Is the pope planning another trip to Germany?
When journalists are all looking one way, a good reporter loves to find a scoop somewhere else. Most religion journalists (uncluding us) are naturally gearing up for the first papal visit to the United States, coming up April 15-20. The popular German daily Bild seems to have scooped us all with its report today that Pope Benedict is planning to visit his native Germany next year.
We’ve asked at the Vatican and they said the pope’s 2009 travel schedule had not yet been worked out. They don’t usually confirm trips until a few months before them anyway, so it is unlikely we’ll hear anything firm from them anytime soon. Reuters wouldn’t put out a story on this without official confirmation, but we can tell you here about this report.
Bild, which is often very well informed, has quite a bit of detail, a telltale sign they probably got this from German officials involved in the planning. It says Benedict is due to visit Berlin and Erfurt in the ex-communist east on his third trip to Germany as pope (after the Cologne World Youth Day in 2005 and Bavaria in 2006). The Eichsfeld region near Erfurt is one of the few Catholic areas in eastern Germany.
“The premier of Thuringia state, Dieter Althaus, this morning handed over the invitation, which was coordinated with the German president, to the pope. And he accepted it gladly!” the daily wrote in a story posted on its website.
“As Bild.de has learned, Pope Benedict XVI will probably come in the second half of April to Germany. An arrival in Berlin, meeting with the German president and government as well as Berlin Mayor Klaus Wowereit are planned.
“In the tradition of John Paul II, who held his famous ‘freedom speech’ at the Brandenburg Gate in 1996, his successor will also dignify this historic place. He may also give a speech… His arrival is planned for a Friday evening and he is supposed to fly by helicopter on Saturday morning to Heiligenstadt in Thuringia. He will presumably be met on the grounds of Scharfenstein Castle in Eichsfeld by thousands of the faithful for a Mass. The pope will also say his Sunday Angelus prayer there.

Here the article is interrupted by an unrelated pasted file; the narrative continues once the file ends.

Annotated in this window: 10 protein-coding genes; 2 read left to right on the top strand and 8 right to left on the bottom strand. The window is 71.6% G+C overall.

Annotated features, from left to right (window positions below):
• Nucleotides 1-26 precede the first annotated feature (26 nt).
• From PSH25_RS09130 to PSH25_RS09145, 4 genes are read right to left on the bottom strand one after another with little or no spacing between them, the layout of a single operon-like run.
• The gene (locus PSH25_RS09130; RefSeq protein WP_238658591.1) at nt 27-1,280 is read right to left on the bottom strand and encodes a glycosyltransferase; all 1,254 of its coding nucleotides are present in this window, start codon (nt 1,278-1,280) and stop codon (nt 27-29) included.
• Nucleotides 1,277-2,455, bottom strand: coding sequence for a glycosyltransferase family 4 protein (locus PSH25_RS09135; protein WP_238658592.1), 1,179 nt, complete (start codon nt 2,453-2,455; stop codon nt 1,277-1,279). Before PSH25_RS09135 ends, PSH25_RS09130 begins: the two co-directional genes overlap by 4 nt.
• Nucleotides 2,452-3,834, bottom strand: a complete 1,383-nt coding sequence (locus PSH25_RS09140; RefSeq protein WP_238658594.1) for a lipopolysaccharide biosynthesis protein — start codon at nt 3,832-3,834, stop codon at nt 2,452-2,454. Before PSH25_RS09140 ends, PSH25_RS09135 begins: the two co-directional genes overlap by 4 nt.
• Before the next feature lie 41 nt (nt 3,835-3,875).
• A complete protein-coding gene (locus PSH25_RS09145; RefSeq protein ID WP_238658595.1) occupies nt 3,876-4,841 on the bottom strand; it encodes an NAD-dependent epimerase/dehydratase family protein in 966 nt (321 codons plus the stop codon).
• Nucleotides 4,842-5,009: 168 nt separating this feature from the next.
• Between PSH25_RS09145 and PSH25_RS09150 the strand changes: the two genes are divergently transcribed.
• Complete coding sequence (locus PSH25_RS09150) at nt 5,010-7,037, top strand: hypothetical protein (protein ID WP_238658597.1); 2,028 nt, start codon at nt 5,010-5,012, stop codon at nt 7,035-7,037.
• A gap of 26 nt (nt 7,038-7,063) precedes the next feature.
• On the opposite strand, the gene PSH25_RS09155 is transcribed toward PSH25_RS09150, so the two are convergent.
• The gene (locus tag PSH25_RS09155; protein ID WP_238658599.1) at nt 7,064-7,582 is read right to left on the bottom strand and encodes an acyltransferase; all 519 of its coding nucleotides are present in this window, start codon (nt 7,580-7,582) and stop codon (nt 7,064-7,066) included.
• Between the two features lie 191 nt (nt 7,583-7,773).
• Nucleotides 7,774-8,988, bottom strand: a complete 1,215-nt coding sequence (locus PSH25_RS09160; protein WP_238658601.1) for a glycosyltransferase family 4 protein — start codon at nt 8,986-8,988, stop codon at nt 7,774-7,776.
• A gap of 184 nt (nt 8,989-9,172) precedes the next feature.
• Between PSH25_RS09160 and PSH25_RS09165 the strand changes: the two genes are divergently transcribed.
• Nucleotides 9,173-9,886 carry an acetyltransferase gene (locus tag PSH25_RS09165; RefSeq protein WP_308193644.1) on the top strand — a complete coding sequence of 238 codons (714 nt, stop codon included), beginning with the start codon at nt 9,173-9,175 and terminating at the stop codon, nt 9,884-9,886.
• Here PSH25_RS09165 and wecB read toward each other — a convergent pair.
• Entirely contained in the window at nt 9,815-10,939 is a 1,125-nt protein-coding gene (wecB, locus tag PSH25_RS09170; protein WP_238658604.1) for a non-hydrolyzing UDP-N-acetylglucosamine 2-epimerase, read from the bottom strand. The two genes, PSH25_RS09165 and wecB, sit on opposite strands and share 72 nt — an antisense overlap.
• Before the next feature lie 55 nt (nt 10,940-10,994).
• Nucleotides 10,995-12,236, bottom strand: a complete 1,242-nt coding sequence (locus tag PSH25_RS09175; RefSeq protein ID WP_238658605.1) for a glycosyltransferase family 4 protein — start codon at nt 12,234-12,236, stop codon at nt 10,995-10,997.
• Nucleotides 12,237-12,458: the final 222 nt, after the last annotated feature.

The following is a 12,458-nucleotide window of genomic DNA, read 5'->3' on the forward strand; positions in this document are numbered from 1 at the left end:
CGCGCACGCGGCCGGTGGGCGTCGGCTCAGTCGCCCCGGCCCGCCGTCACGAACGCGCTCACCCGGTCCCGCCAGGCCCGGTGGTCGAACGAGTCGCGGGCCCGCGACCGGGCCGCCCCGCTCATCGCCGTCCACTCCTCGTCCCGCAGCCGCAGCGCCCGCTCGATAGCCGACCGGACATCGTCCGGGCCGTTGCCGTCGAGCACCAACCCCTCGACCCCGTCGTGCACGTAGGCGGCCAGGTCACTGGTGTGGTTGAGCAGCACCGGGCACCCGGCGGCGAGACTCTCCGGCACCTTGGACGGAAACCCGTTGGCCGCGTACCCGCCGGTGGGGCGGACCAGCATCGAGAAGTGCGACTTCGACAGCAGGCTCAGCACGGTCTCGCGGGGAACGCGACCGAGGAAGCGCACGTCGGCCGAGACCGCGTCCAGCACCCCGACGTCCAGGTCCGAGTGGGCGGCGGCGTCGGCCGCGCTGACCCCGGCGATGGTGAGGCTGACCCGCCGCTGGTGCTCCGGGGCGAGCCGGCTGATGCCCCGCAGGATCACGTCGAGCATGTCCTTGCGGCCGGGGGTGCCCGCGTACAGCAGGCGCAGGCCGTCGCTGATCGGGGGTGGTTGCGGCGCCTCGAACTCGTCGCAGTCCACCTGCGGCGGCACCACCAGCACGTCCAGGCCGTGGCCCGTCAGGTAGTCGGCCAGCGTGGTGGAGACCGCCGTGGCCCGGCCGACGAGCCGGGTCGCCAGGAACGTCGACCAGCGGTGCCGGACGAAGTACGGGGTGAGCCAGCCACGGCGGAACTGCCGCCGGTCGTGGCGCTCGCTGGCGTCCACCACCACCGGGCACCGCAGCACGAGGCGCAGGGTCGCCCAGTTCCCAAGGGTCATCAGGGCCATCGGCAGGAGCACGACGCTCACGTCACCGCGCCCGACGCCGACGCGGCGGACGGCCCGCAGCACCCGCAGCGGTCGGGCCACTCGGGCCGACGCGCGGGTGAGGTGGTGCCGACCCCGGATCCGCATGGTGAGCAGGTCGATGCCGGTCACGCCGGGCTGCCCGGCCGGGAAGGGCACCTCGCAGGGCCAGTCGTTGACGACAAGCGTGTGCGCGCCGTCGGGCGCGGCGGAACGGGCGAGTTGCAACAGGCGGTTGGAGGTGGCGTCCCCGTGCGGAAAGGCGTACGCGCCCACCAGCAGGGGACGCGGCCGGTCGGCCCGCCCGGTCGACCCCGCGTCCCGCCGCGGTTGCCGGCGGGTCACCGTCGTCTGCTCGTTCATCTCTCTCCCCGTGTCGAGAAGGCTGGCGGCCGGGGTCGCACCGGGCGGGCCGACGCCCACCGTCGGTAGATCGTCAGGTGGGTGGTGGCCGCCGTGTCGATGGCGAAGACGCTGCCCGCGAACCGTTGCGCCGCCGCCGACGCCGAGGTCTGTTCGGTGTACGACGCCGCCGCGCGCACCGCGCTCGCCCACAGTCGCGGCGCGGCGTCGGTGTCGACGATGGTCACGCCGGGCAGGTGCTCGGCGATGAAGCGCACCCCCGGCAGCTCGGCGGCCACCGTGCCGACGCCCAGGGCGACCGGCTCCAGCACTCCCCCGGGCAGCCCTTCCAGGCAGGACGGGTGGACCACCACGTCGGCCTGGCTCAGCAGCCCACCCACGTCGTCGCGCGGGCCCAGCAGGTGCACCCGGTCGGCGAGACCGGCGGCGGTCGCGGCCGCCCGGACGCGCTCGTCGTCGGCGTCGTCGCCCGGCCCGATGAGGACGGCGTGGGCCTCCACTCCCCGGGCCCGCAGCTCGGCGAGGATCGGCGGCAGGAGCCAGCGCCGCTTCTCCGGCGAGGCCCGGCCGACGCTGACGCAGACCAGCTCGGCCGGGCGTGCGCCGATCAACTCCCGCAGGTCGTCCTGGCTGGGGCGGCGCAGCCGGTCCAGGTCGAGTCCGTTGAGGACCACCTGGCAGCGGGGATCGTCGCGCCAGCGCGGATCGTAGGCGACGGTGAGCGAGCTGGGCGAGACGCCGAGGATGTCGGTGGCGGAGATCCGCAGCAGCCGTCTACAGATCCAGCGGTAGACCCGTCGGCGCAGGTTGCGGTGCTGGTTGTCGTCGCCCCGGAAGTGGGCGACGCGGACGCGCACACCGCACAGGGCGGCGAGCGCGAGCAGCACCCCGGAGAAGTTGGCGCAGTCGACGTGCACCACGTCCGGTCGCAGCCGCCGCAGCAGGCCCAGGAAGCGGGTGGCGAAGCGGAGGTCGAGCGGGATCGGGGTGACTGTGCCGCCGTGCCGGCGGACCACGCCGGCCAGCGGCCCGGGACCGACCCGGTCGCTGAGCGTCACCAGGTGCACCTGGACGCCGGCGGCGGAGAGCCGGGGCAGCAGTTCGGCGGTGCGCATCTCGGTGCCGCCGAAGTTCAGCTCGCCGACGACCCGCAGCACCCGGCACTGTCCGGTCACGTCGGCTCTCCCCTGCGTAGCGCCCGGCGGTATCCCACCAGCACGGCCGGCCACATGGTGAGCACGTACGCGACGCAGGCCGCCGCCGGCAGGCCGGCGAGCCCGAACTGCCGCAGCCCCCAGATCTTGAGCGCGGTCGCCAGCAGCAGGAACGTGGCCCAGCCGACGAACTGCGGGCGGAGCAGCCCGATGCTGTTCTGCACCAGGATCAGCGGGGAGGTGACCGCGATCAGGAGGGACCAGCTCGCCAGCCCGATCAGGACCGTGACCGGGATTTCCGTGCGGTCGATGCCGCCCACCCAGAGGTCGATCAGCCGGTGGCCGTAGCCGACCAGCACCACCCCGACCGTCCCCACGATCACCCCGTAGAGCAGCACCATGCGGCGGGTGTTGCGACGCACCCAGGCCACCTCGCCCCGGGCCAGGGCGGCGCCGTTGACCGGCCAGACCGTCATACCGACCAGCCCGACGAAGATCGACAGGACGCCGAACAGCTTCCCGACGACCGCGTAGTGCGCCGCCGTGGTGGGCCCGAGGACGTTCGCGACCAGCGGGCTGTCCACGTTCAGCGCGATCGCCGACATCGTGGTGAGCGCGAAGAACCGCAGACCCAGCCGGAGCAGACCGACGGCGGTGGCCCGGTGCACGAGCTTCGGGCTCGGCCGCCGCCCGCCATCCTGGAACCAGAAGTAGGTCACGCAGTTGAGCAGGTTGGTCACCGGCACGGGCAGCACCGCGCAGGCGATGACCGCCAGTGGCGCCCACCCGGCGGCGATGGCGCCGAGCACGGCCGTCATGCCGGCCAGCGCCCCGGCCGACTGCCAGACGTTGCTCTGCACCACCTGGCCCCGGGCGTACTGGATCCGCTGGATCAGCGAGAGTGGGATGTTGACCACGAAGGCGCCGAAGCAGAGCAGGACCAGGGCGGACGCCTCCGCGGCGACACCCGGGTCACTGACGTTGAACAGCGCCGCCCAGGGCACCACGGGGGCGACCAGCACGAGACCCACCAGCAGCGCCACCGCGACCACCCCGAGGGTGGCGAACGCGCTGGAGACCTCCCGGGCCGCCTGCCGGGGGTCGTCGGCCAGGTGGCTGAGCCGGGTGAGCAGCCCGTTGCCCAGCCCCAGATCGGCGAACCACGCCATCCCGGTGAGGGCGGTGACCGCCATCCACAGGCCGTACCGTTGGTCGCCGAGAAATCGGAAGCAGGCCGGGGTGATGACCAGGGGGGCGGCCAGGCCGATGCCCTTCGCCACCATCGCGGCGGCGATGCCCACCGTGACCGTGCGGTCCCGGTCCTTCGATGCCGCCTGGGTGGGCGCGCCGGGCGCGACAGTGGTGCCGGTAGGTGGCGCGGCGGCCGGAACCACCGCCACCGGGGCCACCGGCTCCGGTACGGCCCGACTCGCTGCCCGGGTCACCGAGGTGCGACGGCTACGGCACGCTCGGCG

Afterwards it’s off to Erfurt. The Cathedral Hill there is a powerful symbol of the Catholic self-confidence in Eichsfeld, where Catholic Christians resisted the system both during the Nazi era and the East German dictatorship. The departure for Rome is planned from Erfurt.
“During his visit to his native Bavaria, critics called on Benedict to visit eastern Germany. Now Christians in eastern Germany will have their own papal visit!”
UPDATE: Our Berlin bureau advises that Germany is expecting to hold a general election next year, probably in September or October. After the U.S., that would make it the second trip he’d make to a country about to hold a national election (something I thought he tried not to do). I’ve seen the speculation in U.S. media about the possible effects the papal visit could have on the vote there. It will be interesting to see if the same thing happens in Germany.